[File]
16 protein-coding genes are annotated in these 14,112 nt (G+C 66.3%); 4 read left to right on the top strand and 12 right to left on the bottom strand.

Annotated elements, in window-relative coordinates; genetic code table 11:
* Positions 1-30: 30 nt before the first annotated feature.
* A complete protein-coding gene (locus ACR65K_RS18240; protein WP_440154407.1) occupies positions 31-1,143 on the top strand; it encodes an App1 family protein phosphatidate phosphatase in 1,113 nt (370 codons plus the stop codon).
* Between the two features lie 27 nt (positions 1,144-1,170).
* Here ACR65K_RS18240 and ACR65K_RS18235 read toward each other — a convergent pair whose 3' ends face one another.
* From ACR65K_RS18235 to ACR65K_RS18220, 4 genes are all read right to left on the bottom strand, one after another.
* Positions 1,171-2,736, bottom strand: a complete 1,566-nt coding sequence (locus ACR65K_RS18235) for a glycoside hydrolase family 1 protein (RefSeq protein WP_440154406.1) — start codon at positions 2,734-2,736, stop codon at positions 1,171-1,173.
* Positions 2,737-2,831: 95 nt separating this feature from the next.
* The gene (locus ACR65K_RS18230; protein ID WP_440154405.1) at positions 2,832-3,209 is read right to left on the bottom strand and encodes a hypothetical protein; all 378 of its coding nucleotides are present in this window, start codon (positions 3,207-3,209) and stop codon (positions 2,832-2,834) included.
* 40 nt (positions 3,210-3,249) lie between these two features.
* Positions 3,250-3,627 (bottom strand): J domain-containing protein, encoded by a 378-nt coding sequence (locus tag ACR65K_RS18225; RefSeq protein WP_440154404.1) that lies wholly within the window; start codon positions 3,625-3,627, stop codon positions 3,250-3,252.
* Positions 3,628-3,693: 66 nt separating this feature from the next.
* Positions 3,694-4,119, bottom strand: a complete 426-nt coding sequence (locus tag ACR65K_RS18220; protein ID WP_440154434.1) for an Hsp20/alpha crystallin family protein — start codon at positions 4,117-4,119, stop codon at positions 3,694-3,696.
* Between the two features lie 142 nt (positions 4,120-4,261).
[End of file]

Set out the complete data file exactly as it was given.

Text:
16 protein-coding genes are annotated in these 14,112 nt (G+C 66.3%); 4 read left to right on the top strand and 12 right to left on the bottom strand.

Annotated elements, in window-relative coordinates; genetic code table 11:
* Positions 1-30: 30 nt before the first annotated feature.
* A complete protein-coding gene (locus ACR65K_RS18240; protein WP_440154407.1) occupies positions 31-1,143 on the top strand; it encodes an App1 family protein phosphatidate phosphatase in 1,113 nt (370 codons plus the stop codon).
* Between the two features lie 27 nt (positions 1,144-1,170).
* Here ACR65K_RS18240 and ACR65K_RS18235 read toward each other — a convergent pair whose 3' ends face one another.
* From ACR65K_RS18235 to ACR65K_RS18220, 4 genes are all read right to left on the bottom strand, one after another.
* Positions 1,171-2,736, bottom strand: a complete 1,566-nt coding sequence (locus ACR65K_RS18235) for a glycoside hydrolase family 1 protein (RefSeq protein WP_440154406.1) — start codon at positions 2,734-2,736, stop codon at positions 1,171-1,173.
* Positions 2,737-2,831: 95 nt separating this feature from the next.
* The gene (locus ACR65K_RS18230; protein ID WP_440154405.1) at positions 2,832-3,209 is read right to left on the bottom strand and encodes a hypothetical protein; all 378 of its coding nucleotides are present in this window, start codon (positions 3,207-3,209) and stop codon (positions 2,832-2,834) included.
* 40 nt (positions 3,210-3,249) lie between these two features.
* Positions 3,250-3,627 (bottom strand): J domain-containing protein, encoded by a 378-nt coding sequence (locus tag ACR65K_RS18225; RefSeq protein WP_440154404.1) that lies wholly within the window; start codon positions 3,625-3,627, stop codon positions 3,250-3,252.
* Positions 3,628-3,693: 66 nt separating this feature from the next.
* Positions 3,694-4,119, bottom strand: a complete 426-nt coding sequence (locus tag ACR65K_RS18220; protein ID WP_440154434.1) for an Hsp20/alpha crystallin family protein — start codon at positions 4,117-4,119, stop codon at positions 3,694-3,696.
* Between the two features lie 142 nt (positions 4,120-4,261).